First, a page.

Recently I was struck by an essay idea. I reached into my purse for my writing-ideas notebook, and couldn’t find it. Next, I searched my totebag, and still nothing. Then my car, hoping it had spilled out. It hadn’t. Like most of us, our ideas are such a part of who we are, that without them I felt bereft and oddly empty.
That notebook contained the outlines of a dozen new essays, hundreds of thoughts and insights that would one day wheedle their way into my writing. In other words—my literary life. And it was gone. I knew I must have left it at the library, but when I called, they said they hadn’t seen it.
That’s when I went into panic mode.
Gilbert K. Chesterton said, “The way to love anything is to realize that it may be lost.” And I loved that notebook, though darned if I could remember one thing in it.
In the days after the loss, I retraced my steps: Home Depot, Lowes, Vista Paint, and The Blue Frog Cafe, but none of them had seen it. I got so angry with myself because I don’t lose things. I may give things away and later forget about it and turn the house upside down it looking for them, yet those were things I could live without.
I can’t live without my ideas.
Being sentimental, I tend to anthropomorphize objects, but in this case, it fit. That word means to ascribe human features, and what is more human than our ideas? They are what make us individuals. It sounds silly, but I wondered if my notebook, like Home Alone with a literary twist, felt abandoned and resentful as if I’d intentionally left it.
One night, I actually dreamt that my notebook had washed up on the Island of Lost Ideas and was sharing a cold beer with Hemmingway’s missing manuscript. There my ideas met other ideas—those lost in checked luggage or corrupted on a computer with no backup—and were combining, plotting, forming the basis of a terrific novel, which no one would ever read.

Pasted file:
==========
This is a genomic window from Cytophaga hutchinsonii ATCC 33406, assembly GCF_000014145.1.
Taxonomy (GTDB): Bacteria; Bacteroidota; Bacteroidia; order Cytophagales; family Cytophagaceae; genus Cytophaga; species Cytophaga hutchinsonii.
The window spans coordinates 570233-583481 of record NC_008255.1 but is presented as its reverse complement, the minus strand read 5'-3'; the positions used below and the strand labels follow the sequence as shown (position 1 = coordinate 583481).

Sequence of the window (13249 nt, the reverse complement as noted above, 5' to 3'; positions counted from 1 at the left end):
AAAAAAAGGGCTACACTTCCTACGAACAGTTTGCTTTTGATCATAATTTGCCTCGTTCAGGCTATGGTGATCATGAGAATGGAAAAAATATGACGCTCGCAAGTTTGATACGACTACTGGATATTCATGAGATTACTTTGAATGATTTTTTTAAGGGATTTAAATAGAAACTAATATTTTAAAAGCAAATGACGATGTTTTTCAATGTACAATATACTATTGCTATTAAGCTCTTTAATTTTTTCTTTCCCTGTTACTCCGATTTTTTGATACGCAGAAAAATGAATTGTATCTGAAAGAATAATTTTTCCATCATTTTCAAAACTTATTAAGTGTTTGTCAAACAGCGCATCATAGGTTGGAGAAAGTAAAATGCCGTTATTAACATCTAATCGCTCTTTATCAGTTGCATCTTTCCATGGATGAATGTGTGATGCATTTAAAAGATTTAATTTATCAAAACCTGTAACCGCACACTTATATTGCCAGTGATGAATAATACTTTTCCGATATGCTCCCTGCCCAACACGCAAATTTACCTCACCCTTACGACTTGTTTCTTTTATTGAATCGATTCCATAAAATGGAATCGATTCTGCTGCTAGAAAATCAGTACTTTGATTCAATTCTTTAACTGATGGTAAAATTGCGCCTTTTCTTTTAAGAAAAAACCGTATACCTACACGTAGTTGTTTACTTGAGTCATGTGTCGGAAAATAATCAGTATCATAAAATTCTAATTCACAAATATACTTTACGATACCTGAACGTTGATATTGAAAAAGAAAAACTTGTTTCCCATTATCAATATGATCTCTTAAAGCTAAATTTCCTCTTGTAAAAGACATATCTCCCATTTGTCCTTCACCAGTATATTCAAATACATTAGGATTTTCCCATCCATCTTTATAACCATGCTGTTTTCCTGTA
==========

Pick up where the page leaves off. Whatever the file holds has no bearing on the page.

I know I’m not the only one; we’ve all lost ideas. A great one hits us in the night and, too tired to get up and write it down, we tell ourselves, “Oh, I’ll remember it.” But, we never do. Too bad, because what Saul Below once said is true, “You never have to rewrite anything that you get up in the middle of the night to write.”
Then, through sheer good luck, my notebook found its way back to me. I got an email from my library that a staff member had found it. I was so happy to see my lost notebook, complete with the pencil held in its elastic strap, that I immediately wrote my name and phone number on the inside cover. Having never lost one before—and I had filled dozens—I’d never thought to put my name in it.
It’s been said that, “Nothing which has entered into our experience is ever lost,” but I would amend that to add—except ideas. If not put on paper they fly away faster than a flock of startled birds. So if you value your ideas, write them down, and for gosh sakes, put your name in the notebook. That way you can shape them into stories and send them out into the world.
Don’t let them languish on the Island of Lost Ideas.